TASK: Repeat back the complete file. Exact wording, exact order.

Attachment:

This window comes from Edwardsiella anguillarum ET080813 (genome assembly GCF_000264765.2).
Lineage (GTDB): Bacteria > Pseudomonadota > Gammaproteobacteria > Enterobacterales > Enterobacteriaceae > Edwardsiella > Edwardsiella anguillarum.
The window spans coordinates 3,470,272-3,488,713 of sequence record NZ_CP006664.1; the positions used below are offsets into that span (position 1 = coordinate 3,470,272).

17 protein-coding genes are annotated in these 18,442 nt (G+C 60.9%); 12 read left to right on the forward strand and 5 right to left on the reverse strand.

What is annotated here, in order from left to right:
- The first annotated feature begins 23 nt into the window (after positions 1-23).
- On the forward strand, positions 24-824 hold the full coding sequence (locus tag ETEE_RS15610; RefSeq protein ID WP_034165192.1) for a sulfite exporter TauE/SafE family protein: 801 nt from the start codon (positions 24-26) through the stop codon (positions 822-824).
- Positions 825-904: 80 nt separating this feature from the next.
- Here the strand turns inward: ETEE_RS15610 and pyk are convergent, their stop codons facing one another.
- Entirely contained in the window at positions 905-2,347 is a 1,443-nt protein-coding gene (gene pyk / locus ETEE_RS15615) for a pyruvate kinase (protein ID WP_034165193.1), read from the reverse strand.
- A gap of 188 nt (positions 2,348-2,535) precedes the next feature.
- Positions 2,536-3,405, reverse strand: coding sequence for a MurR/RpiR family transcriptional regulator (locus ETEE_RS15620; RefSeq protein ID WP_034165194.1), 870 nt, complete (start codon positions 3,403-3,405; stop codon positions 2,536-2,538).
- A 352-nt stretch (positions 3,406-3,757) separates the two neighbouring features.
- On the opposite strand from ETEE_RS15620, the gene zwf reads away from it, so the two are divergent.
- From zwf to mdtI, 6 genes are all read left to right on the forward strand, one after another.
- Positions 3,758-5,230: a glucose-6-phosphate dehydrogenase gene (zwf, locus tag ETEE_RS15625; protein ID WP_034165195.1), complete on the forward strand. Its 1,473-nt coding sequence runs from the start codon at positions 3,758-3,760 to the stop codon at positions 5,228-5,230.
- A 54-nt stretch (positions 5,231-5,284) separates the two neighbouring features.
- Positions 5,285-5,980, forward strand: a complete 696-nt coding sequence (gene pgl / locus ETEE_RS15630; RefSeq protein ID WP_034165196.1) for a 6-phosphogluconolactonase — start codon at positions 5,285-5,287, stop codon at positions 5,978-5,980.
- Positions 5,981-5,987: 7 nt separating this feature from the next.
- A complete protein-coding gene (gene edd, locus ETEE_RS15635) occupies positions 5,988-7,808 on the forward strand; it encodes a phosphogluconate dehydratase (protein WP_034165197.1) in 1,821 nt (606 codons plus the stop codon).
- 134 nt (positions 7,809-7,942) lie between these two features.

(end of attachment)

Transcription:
This window comes from Edwardsiella anguillarum ET080813 (genome assembly GCF_000264765.2).
Lineage (GTDB): Bacteria > Pseudomonadota > Gammaproteobacteria > Enterobacterales > Enterobacteriaceae > Edwardsiella > Edwardsiella anguillarum.
The window spans coordinates 3,470,272-3,488,713 of sequence record NZ_CP006664.1; the positions used below are offsets into that span (position 1 = coordinate 3,470,272).

17 protein-coding genes are annotated in these 18,442 nt (G+C 60.9%); 12 read left to right on the forward strand and 5 right to left on the reverse strand.

What is annotated here, in order from left to right:
- The first annotated feature begins 23 nt into the window (after positions 1-23).
- On the forward strand, positions 24-824 hold the full coding sequence (locus tag ETEE_RS15610; RefSeq protein ID WP_034165192.1) for a sulfite exporter TauE/SafE family protein: 801 nt from the start codon (positions 24-26) through the stop codon (positions 822-824).
- Positions 825-904: 80 nt separating this feature from the next.
- Here the strand turns inward: ETEE_RS15610 and pyk are convergent, their stop codons facing one another.
- Entirely contained in the window at positions 905-2,347 is a 1,443-nt protein-coding gene (gene pyk / locus ETEE_RS15615) for a pyruvate kinase (protein ID WP_034165193.1), read from the reverse strand.
- A gap of 188 nt (positions 2,348-2,535) precedes the next feature.
- Positions 2,536-3,405, reverse strand: coding sequence for a MurR/RpiR family transcriptional regulator (locus ETEE_RS15620; RefSeq protein ID WP_034165194.1), 870 nt, complete (start codon positions 3,403-3,405; stop codon positions 2,536-2,538).
- A 352-nt stretch (positions 3,406-3,757) separates the two neighbouring features.
- On the opposite strand from ETEE_RS15620, the gene zwf reads away from it, so the two are divergent.
- From zwf to mdtI, 6 genes are all read left to right on the forward strand, one after another.
- Positions 3,758-5,230: a glucose-6-phosphate dehydrogenase gene (zwf, locus tag ETEE_RS15625; protein ID WP_034165195.1), complete on the forward strand. Its 1,473-nt coding sequence runs from the start codon at positions 3,758-3,760 to the stop codon at positions 5,228-5,230.
- A 54-nt stretch (positions 5,231-5,284) separates the two neighbouring features.
- Positions 5,285-5,980, forward strand: a complete 696-nt coding sequence (gene pgl / locus ETEE_RS15630; RefSeq protein ID WP_034165196.1) for a 6-phosphogluconolactonase — start codon at positions 5,285-5,287, stop codon at positions 5,978-5,980.
- Positions 5,981-5,987: 7 nt separating this feature from the next.
- A complete protein-coding gene (gene edd, locus ETEE_RS15635) occupies positions 5,988-7,808 on the forward strand; it encodes a phosphogluconate dehydratase (protein WP_034165197.1) in 1,821 nt (606 codons plus the stop codon).
- 134 nt (positions 7,809-7,942) lie between these two features.